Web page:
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A fast, smart caching package for Go
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README.md

Hoard - Cache in your Chips

A fast, smart caching package for Go.

Overview

Hoard provides easy-to-use, high performance cache management capabilities to your Go programs.

API Documentation

When should I use Hoard?

Caching is useful if:

  • You have objects that are expensive/slow to create, such as reading from a database or the web.
  • Your program could benefit from lazy loading of resources.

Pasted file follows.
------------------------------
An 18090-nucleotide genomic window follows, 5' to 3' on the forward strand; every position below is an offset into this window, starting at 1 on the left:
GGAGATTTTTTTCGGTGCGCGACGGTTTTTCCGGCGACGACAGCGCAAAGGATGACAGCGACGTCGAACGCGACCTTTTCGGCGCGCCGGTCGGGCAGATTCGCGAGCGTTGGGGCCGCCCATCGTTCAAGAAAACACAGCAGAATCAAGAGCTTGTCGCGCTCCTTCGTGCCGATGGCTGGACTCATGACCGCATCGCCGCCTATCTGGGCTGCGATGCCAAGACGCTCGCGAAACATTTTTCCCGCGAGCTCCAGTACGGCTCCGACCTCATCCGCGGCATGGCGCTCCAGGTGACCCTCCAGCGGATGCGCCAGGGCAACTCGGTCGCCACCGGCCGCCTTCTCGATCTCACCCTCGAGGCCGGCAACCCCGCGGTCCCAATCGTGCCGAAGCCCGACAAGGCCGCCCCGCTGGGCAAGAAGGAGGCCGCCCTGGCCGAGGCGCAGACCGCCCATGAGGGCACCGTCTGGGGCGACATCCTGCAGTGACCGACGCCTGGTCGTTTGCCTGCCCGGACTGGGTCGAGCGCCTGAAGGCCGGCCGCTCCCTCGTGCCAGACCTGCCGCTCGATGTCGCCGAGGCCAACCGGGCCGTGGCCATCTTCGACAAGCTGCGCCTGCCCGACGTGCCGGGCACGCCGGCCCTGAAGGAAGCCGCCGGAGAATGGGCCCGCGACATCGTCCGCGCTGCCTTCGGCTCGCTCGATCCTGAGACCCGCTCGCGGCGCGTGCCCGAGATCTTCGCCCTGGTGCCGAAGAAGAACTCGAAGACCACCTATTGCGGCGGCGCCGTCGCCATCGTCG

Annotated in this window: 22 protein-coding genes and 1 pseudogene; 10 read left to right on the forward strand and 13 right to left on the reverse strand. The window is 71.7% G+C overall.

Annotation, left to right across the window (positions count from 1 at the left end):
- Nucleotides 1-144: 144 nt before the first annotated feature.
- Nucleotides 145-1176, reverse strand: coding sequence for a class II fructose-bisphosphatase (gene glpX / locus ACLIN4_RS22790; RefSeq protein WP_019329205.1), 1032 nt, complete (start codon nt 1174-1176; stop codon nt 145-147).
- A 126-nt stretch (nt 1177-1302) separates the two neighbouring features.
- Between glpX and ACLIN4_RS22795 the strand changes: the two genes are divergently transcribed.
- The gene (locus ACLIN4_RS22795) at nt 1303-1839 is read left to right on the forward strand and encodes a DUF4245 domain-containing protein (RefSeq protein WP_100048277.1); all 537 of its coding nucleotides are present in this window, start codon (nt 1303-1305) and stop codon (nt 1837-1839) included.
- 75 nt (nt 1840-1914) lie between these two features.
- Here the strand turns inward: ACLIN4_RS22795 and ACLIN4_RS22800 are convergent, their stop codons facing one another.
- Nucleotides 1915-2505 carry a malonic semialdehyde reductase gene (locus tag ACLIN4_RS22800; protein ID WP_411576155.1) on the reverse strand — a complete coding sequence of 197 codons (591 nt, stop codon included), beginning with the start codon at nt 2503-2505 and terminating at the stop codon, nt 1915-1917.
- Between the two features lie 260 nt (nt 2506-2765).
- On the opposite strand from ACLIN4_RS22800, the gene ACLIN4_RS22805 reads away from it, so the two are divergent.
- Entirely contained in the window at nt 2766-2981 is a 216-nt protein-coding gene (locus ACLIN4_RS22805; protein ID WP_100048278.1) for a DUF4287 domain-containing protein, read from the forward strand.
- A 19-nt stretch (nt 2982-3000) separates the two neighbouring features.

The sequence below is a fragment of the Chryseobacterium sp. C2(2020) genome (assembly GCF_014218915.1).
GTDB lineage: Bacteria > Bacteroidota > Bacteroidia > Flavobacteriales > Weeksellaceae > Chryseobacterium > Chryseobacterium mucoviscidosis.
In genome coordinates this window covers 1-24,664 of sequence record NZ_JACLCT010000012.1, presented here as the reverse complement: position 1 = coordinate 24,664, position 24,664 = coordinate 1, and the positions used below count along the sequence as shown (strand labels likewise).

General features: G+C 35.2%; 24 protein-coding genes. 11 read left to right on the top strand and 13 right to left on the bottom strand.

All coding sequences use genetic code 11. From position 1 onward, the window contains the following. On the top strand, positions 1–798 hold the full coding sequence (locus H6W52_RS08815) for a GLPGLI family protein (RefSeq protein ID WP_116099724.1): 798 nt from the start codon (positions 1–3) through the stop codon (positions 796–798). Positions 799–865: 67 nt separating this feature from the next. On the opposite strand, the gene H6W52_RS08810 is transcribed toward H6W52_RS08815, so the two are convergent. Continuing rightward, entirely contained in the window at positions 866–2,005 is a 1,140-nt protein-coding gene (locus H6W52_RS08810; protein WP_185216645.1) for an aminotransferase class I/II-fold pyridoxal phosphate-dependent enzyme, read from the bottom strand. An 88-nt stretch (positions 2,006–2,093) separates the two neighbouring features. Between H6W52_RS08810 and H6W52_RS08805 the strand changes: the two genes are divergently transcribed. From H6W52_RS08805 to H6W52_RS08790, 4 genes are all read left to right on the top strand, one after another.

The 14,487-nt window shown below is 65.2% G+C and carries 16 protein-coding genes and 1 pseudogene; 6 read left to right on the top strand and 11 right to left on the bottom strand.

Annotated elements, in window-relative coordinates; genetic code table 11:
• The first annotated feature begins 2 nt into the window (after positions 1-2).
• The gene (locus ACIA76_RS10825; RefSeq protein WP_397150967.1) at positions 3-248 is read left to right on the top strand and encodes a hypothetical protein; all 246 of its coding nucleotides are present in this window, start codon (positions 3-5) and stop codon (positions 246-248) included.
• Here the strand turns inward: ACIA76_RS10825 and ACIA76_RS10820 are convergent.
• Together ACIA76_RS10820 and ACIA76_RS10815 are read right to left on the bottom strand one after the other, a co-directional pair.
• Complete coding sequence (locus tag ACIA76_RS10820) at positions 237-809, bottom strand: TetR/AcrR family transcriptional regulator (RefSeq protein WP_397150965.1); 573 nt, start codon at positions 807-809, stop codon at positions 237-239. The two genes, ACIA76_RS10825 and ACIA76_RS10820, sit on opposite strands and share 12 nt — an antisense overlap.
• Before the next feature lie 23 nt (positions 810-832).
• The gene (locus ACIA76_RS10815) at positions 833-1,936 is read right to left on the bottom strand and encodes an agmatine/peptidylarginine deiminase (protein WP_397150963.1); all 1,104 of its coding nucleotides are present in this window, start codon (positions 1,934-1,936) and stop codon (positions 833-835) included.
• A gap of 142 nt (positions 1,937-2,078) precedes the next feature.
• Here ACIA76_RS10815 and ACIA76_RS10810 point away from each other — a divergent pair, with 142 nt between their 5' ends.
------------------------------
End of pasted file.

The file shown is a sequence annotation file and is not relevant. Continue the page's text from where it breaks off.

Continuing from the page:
How does Hoard work?

The first time you need an object, Hoard will ask you to create it. It will then store the object you provide in memory until it expires. If your code needs it again, it will be returned from the cache. If it has already expired, Hoard will ask you to create it again and store the result in the cache.

Internally, Hoard manages the expiration of objects in a performant manner, and allows you to specify specific policies for when an object should expire.

What kind of expiration does Hoard support?

When you ask Hoard to cache an object, you can specify how long it should be kept before it is deleted.

  • hoard.ExpiresNever - the object will never expire
  • hoard.ExpiresDefault - the object will inherit the default expiration policy

You can tell Hoard to expire an object after a specific amount of time has passed by using the After* funcs:

  • hoard.Expires().AfterSeconds(s) - the object will expire after s seconds